Argentina’s president-elect Javier Milei defines himself as an “anarcho-capitalist” who believes in the free market above all things. He has defended legalizing organ sales — and described selling children as “just another market” — as well as the deregulation of the gun market.
Milei’s ideas are inspired by the Austrian school of economic thought, which espouses the idea that individual actions are the sole motor of social phenomena. The Austrian school’s concepts are not currently in the economic mainstream in terms of academia or public policy: they have never been fully applied in any country and Milei’s interpretation of its concepts has received its fair share of criticism.
But what are his main economic proposals?
Milei’s flagship economic proposal consists of abolishing the Central Bank, eliminating the Argentine peso, and adopting the US dollar as the country’s legal tender. He has sometimes suggested in interviews he would allow the peso to “freely compete” with every other currency.
Be that as it may, per his electoral platform Milei’s ultimate stated goal is to dollarize the Argentine economy.
The dollarization proposal has sparked criticism from economists worldwide across the political spectrum. According to a letter signed by 170 prominent economists, dollarizing would cause spiraling inflation, a sharp recession, and high unemployment without solving the country’s underlying economic problems.
With net reserves at negative US$10.5 billion, adopting the currency would mean an excessively high exchange rate, meaning a devaluation is bound to happen before the measure is applied. Milei has said that if the peso plunges, it would be “easier” to dollarize. He has even called the peso “excrement,” fueling a run against the currency.
The move would mean the country would have no monetary policy of its own — Chief Argentine Supreme Court Judge Horacio Rosatti said the plan is “unconstitutional.”
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International market: no protections, no relations with China or Brazil
The president-elect has deemed the state protection of national industry as a series of “privileges” that should be eliminated. “They will have to compete — earn their bread by the sweat of their brow or go bankrupt,” he said in an interview with Peruvian journalist Jaime Baily.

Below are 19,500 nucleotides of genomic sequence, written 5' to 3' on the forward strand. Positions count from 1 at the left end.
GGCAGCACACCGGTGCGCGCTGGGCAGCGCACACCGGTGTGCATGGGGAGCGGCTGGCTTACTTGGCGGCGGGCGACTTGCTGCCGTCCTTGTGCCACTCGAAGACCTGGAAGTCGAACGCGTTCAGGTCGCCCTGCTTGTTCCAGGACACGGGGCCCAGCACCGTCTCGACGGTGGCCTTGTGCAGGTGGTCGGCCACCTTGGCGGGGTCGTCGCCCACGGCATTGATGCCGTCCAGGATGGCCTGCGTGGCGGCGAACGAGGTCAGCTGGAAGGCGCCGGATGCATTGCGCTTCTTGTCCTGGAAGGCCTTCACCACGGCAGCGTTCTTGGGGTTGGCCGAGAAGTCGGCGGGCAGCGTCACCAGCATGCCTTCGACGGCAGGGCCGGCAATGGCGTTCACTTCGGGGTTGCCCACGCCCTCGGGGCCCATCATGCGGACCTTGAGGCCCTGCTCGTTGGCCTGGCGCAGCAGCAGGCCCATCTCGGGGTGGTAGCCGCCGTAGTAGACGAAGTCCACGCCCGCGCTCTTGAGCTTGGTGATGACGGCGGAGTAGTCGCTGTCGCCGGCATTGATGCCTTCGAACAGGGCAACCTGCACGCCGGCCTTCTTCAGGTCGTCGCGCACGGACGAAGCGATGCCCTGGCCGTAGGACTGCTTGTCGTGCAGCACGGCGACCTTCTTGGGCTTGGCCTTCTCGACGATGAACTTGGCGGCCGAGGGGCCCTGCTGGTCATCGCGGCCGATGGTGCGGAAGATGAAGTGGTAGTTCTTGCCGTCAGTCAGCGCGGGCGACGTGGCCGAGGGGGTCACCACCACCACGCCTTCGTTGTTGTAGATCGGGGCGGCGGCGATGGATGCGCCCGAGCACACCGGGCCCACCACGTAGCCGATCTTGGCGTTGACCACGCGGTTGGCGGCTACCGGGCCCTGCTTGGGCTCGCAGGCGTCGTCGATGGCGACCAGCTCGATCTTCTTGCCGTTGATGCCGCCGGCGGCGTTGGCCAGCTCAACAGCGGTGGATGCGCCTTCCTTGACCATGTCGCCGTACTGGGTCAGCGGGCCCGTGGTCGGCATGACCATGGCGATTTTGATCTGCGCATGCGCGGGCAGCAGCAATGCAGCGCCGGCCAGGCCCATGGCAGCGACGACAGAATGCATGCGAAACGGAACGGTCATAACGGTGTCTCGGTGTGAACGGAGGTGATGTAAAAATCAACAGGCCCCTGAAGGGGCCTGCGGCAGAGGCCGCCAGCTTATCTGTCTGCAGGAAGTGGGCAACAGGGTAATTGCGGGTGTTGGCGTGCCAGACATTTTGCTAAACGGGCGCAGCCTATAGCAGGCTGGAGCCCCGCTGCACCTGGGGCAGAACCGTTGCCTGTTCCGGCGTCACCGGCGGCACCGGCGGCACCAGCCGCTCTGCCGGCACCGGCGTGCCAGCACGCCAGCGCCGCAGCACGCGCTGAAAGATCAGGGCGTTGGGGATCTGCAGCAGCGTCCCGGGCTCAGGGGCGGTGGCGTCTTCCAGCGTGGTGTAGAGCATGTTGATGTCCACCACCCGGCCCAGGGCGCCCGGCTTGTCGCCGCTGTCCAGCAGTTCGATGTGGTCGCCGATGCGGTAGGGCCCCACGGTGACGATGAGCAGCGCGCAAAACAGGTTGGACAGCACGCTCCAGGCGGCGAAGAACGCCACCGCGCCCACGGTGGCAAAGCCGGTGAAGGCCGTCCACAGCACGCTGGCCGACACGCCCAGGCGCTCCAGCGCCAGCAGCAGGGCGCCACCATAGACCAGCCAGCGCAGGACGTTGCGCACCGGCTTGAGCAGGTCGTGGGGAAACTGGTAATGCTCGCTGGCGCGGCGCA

The head of the Argentine Industrial Union (UIA, by its Spanish initials) Daniel Funes de Rioja said such a forceful opening of the market would mean exposing national companies to the global market “with their hands tied.”
The president-elect has also called for cutting diplomatic ties with Brazil and China, the country’s main trading partners because he considers them to be “communists.” He has, however, said commercial ties would be allowed to continue — although international trade is heavily reliant on agreements between states.
Milei has referred to his myriad of promised austerity measures as his “chainsaw plan” — an image that permeated his campaign — pledging to “end the omnipotent presence of the state” in his victory speech. The president-elect contends that such measures would impact “the political sector” and not the general population.
In a famous video published on his X (formerly Twitter) account, he said he would eliminate 11 government ministries and agencies such as Argentina’s National Cinema Institute or the CONICET, the country’s prestigious scientific institution.
He has consistently stated that if elected, he would quickly make cuts equivalent to 15% of the country’s GDP in the first year of his administration by withdrawing public investment in infrastructure works, monetary transfers to the provinces, and economic subsidies. He also pledged to close all state-owned companies.
However, according to a report by the fact-checking website Chequeado, the expenses Milei vows to eliminate make up 4.7% of the GDP and not 15%.
LLA’s electoral platform also includes offering early retirement for people in government jobs to leave those offices empty, as per Milei’s goal to shrink the size of the state. Other economic proposals include unspecified “tax cuts” and the elimination of export duties which would further defund the state.
A potential Milei administration would also eliminate state-funded public schools and healthcare with a plan to replace them with a “voucher system” designed to subsidize whoever needs them, according to his government plan.
Milei has also proposed getting rid of severance payments owed to people fired without cause, and replacing it with unemployment insurance, sparking the ire of trading unions.